[dns-operations] TLD(s) for private use
jim at rfc1035.com
Wed Sep 6 15:47:53 UTC 2017
> On 6 Sep 2017, at 15:28, James Stevens <James.Stevens at jrcs.co.uk> wrote:
> Many are well aware of the RFC1918 IPs for use on a private LAN.
And look how that turns out when two organisations both using 10/8 (say) merge or otherwise interconnect their networks. If you want unique identifiers (domain names, IP addresses, whatever), use identifiers that you *know* are yours and only yours. It's that simple.
> Domains with no NS in the parent zone become harder to discover & get data about. This is true of any sub-domain in a TLD, but registering a name for that purpose involves (1) an annual cost & risk this will fail to be done at some point and (2) finding a registrar who will allow this.
Nope. Once any registrar registers your domain name, you can do whatever you want with it, including subdelegations. And the "annual costs & risks" of plucking an arbitrary name out of the ether and hoping nobody else will ever use it will be even higher. The actual issue above is documenting the configuration, identifying the risks and threats as well as the rationale for doing it. Provided that's done properly, all will be well. Famous last words...
> Creating a sub-domain in a domain that was used for something else, would likely create confusion for future engineers, in a way that (say) a universally known "unregistered" prefix like "zz--" would not - in the same way that all network engineers understand the implications when they see an RFC1918 IP.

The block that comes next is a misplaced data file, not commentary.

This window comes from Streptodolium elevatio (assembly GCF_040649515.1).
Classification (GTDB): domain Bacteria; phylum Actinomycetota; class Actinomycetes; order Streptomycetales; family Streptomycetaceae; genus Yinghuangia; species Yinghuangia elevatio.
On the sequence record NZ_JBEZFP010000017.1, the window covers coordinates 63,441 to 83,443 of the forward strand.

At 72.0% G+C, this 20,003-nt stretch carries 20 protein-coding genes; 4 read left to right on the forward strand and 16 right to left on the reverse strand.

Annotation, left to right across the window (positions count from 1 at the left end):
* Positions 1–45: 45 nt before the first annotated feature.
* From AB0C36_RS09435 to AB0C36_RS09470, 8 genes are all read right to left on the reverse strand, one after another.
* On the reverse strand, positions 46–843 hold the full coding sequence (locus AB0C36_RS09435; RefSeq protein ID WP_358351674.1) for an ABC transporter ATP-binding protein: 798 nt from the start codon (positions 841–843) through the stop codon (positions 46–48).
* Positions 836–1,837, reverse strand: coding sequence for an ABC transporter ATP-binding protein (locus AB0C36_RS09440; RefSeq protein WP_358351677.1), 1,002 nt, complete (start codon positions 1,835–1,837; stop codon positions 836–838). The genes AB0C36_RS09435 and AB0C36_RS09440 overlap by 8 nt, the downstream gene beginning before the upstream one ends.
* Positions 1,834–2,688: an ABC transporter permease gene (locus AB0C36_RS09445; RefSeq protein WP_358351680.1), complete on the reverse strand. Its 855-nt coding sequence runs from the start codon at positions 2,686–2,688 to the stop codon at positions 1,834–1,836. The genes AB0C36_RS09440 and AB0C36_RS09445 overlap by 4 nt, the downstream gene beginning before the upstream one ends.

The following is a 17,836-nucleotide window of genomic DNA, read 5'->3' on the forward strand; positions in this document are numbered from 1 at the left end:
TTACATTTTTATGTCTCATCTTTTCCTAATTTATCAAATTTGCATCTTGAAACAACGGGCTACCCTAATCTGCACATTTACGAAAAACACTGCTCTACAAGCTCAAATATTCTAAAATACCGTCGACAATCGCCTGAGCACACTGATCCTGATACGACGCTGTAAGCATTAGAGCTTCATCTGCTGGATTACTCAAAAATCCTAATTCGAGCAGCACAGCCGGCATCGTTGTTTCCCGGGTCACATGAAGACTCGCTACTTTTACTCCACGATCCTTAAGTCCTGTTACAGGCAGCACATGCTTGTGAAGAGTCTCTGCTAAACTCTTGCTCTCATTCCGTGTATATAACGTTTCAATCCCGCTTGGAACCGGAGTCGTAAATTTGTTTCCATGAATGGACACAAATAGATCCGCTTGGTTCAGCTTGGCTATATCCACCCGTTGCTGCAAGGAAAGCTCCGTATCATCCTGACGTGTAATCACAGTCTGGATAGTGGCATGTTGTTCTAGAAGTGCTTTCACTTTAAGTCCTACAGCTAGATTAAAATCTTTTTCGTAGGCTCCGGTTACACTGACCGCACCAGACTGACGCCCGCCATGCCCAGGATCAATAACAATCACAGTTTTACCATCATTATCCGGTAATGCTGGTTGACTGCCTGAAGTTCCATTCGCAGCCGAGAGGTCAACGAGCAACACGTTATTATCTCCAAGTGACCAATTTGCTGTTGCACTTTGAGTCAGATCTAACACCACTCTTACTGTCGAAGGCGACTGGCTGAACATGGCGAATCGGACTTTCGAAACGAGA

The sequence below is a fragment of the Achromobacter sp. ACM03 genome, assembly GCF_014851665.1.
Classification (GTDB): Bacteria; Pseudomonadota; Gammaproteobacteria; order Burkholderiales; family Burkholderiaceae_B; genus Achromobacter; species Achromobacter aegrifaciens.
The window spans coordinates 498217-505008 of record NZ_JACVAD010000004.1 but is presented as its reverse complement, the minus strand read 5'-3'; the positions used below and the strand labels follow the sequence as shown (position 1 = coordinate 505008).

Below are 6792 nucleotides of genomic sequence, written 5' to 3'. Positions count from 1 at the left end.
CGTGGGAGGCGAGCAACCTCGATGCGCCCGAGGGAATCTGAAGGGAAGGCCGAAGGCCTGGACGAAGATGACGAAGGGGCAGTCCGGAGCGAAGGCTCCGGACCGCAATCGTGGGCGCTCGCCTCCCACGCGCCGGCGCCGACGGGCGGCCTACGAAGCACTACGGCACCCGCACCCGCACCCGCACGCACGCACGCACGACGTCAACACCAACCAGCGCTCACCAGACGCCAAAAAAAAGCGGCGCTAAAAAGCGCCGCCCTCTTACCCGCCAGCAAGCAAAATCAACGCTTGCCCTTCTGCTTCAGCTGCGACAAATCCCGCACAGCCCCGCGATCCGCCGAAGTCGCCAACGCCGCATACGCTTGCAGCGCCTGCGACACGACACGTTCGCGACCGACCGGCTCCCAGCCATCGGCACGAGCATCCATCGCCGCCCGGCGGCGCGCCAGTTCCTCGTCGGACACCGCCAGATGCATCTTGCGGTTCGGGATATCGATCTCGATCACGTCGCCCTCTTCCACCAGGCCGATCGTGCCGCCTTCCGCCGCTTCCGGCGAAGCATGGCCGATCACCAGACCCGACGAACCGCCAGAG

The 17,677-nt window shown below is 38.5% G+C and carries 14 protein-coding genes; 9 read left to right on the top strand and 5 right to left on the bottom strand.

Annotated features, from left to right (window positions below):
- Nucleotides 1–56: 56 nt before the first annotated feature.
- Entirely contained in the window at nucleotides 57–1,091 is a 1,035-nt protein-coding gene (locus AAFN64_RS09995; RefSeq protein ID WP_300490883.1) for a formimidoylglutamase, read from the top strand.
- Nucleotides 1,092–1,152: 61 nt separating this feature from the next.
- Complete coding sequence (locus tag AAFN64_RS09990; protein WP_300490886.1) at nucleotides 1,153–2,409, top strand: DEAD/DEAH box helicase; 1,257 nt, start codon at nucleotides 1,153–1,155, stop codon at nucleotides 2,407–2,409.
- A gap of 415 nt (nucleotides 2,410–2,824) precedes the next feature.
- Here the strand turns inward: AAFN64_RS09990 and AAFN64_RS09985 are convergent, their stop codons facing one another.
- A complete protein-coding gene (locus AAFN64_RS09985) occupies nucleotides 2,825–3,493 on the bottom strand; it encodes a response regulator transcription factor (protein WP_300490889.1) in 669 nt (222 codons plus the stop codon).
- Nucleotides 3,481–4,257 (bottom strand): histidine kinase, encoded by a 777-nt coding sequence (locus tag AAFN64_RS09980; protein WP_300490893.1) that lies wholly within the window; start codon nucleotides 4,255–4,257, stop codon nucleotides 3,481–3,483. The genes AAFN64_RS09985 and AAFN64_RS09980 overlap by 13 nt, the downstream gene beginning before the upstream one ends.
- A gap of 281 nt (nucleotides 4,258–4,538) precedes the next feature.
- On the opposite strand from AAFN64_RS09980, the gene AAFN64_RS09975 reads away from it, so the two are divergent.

I think your assumptions here are wrong. It is a *huge* mistake to assume a universally known "unregistered" prefix could work in that way. [How would you know about my zz--james and how would I know about yours?] That's just like how many network engineers fail to understand the implications of using RFC1918 IP addresses. The way to avoid the confusion you've mentioned is to properly document the organisation's naming and addressing policies and fully assess their risks/threats.
> There can often be information some operating systems automatically put in their DNS you wouldn't want in the public domain.
So don't do that. It's trivial to make sure that sensitive data does not get added to public-facing DNS servers. In fact, these setups are very common in corporate environments. What's visible in the intranet for foo.com (and who gets access to it) is *very* different from what's presented on the Internet version of foo.com.
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